of the slate university summer school,
ana consisting of Dr. I). L- Kiehle, A,
M. perry, of Mantonville; A. Q. Mc
lntosh, of Good hue, and bupt. Preuder
gast, has the matter in charge, and a
report from them is expected in the
course of a week or two.
Another measure will also be intro
duced that will make additional pro
vision for the carrying out of the law
regarding state certificates, and a small
addition to the high school appropria
tion to provide for new districts that
ought to be under the supervision of
the high school board will be askel for.
What They Say.
Hon. J. M. Diment, ol Owatonna.whc
was a member of the legislature foul
years ago, was at the Merchants' yester
day. He says he is not looking fOr any.
thing in particular, but is testing after
his work in managing a successful cam
paign for his friends.
Senator A. W. Stockton, of Faribaalt,
returned to his home last evening.
Hon. O. D. Kinney. of Duluth. was in
the city on business yesterday. He says
that lie sees no change iv the hunt lot
offices within the gift of tbe legislature
since tie ma here iast week.
State Auditor R. C. Dunn, of Princ«
ton. came to St. Paul hist evening. He
could not stay away tram tne center of
attraction lone at a time. He vwii uia^e
frequent trips here before he is finally
located in a bouse on St. Anthony hill,
or some other polisheU quarter of the
Hon. E. N. Dare, of Elk River, a
member of the lower house,is quartered
at the Merchants'. He says that he will
assist M. H. Diße, or . Big Lake, m hia
aspiration to be second . assistant clerk
of the house. He will also support Mr.
Dow ling for clerk uf the same body.
His theory is that be will help ali news
paper boys along; for that reason he
favors Mr. Dow ling. r
S. T. Littleton, of Dodge county, is
quartered at the Merchants'. He has a
grudge against the Globs political re
porter because of the poor likeness of
him in the paper. Mr. Littleton is a
finer looking man than his cut would in
dicate, and would make a handsome
speaker of the house.
The prospect for reorganizing the
third bouse earlier than usual is good.
There are a great maaiy candidates for
offices in this body. If the organization
is delayed until after the meetiue of the
legislature, the defeated .candidates for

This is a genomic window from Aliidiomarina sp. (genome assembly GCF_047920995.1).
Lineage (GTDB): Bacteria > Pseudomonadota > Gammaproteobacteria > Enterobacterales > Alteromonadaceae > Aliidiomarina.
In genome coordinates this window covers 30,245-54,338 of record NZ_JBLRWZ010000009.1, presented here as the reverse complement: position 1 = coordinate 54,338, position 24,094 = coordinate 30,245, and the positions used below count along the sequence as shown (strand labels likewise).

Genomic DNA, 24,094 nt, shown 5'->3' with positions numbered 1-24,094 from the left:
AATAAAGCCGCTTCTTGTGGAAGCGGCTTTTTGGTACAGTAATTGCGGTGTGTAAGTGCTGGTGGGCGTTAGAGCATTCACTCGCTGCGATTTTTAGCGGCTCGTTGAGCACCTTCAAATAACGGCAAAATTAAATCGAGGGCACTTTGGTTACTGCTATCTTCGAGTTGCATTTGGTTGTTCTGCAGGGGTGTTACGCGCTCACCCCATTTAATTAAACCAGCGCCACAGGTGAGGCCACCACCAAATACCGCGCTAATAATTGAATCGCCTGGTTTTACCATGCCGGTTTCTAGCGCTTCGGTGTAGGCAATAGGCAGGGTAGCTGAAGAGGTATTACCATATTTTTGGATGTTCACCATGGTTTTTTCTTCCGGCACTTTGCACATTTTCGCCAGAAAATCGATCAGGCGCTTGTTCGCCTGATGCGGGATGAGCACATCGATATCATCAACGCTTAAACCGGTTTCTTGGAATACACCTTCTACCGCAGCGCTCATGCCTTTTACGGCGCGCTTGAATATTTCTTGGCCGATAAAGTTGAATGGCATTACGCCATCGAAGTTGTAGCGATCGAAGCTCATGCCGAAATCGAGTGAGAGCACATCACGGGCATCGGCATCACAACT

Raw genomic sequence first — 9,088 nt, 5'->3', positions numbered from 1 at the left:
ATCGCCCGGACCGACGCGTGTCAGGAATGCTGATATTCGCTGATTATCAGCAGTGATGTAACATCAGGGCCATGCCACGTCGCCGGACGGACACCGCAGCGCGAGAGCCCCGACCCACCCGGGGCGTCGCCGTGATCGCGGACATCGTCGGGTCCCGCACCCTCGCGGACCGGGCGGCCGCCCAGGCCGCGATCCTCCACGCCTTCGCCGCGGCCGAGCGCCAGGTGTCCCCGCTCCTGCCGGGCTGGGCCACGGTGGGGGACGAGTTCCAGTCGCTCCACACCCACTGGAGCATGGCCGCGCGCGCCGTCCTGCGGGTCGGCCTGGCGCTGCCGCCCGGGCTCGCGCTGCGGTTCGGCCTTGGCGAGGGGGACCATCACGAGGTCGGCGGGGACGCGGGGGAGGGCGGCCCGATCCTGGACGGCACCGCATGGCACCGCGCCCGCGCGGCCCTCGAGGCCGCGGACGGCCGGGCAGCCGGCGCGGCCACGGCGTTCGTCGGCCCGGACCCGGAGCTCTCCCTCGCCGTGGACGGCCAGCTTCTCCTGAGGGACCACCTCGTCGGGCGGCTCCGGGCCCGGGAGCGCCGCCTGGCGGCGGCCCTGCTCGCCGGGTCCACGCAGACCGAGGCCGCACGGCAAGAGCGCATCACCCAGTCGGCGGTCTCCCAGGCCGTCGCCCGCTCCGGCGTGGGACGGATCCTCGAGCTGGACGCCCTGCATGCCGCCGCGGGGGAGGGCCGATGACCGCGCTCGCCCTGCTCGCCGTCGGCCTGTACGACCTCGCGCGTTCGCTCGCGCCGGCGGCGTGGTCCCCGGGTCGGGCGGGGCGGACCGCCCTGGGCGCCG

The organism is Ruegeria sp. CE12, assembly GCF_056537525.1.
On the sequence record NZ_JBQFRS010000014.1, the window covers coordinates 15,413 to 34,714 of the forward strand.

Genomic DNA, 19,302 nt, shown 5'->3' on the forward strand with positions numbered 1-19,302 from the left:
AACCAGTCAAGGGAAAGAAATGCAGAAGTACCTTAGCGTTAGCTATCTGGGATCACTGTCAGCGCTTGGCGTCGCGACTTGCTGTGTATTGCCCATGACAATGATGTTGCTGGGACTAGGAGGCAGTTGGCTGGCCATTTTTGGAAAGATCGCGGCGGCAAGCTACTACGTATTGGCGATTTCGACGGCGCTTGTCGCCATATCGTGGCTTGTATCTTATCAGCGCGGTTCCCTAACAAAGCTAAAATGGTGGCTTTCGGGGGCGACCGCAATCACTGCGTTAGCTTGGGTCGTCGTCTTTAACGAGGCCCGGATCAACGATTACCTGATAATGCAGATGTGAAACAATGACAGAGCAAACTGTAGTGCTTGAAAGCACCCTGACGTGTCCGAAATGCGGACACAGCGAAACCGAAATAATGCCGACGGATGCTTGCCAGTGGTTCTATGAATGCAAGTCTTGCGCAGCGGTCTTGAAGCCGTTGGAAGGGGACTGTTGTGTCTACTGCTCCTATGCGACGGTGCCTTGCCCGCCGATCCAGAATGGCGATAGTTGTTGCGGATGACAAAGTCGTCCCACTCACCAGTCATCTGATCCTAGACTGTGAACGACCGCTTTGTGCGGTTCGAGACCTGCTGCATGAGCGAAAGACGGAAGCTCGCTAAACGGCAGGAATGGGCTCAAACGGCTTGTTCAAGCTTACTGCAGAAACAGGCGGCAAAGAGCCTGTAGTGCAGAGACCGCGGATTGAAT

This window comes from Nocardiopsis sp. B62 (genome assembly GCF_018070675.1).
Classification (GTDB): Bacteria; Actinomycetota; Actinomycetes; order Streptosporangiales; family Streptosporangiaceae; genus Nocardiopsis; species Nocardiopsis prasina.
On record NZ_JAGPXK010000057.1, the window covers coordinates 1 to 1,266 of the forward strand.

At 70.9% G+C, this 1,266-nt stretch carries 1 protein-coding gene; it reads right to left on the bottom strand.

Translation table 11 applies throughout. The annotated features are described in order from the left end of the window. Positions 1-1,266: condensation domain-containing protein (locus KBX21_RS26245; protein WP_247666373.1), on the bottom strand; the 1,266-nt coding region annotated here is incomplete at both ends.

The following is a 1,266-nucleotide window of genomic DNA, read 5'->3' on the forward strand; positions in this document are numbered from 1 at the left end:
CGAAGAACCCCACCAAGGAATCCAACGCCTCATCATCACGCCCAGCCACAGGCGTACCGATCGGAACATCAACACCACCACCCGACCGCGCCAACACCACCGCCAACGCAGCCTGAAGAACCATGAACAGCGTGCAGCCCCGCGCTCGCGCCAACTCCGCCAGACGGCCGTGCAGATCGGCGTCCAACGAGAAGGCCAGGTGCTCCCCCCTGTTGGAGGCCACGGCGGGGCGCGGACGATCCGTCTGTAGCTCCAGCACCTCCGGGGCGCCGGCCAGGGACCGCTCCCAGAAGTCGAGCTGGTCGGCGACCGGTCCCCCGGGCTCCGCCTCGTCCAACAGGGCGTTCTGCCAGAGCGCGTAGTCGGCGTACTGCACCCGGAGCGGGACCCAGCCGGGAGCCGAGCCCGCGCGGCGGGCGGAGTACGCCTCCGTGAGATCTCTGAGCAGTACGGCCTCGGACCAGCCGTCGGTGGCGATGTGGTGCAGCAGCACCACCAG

positions in the senate ■ and house will
be given a chance in the third house.
The qualification for membership in
the third house is aversion to work; any
one willing to work is not eligible.
Johnny Sloan is prominently mentioned
tor the position of serjeant-at-arms of
the organization. This is the only
working position in the house.
Hon. August Anderson, of Chlsajro
county, is being mentioned as the prob
able chairman of the appropriations
committee. He has had extended ex
perience in legislative work, and if
possessed of the requisite qualifications
for the place.
Henry Feig, of Af.vater, has been
mentioned several times as a candidate
for speaker. He has not been to the
city since the election, but it is said
thathe is conducting a vigorous cor
respondence on the subject. Mr. Feig
is remembered as the efficient secretary
of the state convention, anil has been a
prominent party worker, lie is quick
in discernment, and is well posted on
parliamentary practice. There are few
men who would equal him as a oresid*
ing officer.
Kentucky Druggists Must Get
Licenses to Sell Liquors.
. Louisville, Ky., Nov. 22.—The court
of appeals rendered a decision at Frank
fort today reversing the Jefferson cir
cuit court in the Fowler case. Dr. J. \V.
Fowler represented the druggists in
their test case of the law requiring
state license to be paid liy druggists
engaging in the sale of liquor.
Th« druggists were represented by
ex-Gov. J. Proctor Knotr, In the lower
court the case was won on the ground
that the law was unconstitutional. In
the decision today the validity of tha
law is upheld and the druggists lose.
The case is one which has attracted at
tention, not only In Kentucky, but over
the United Stales, because the question
involved—that of the ritrht of states to
require a license of druggists for the
sate of liquors is of vital importance to
the trade. The fate of tho issue here
was being awaited by organized drusr
gists in other states with.a vie'v to
similarly exempting themselves. ■
Flshback Snubs Silveritcs
Little Rock, Ark., Nov. 22.— v,0v.
Fishback has written a letter 10 A. B.
Weber, president of the Bimetallic
league, that he will not follow any sit
of impractiiablos into a new party, and
that the Democratic party Is the only
one through which "we can ever seem©
au unlimited coinage of silver."
Movements of Vessels. *-. „
Qveenstown\ . Nov. 22.— Arrived:"
Adriatic, from New York. ;
Naples—Arrived: Fulda, from New
Kotteudam—Arrived: Amsterdam,
rom , New York.
Southampton—Arrived : August!
Victoria, from New lurk.
S<x)kane Hank Fulls.
Spokane, Wash., Nov. 22. — The*
Citizens' National bank will not; reopen
for business. Tills decision was reached
at a directors*. meeting. Ttjc bank will
go into tiQiin :a Us assets art: $-fcisu"»
000; llabUiii 1240 M.

xml | txt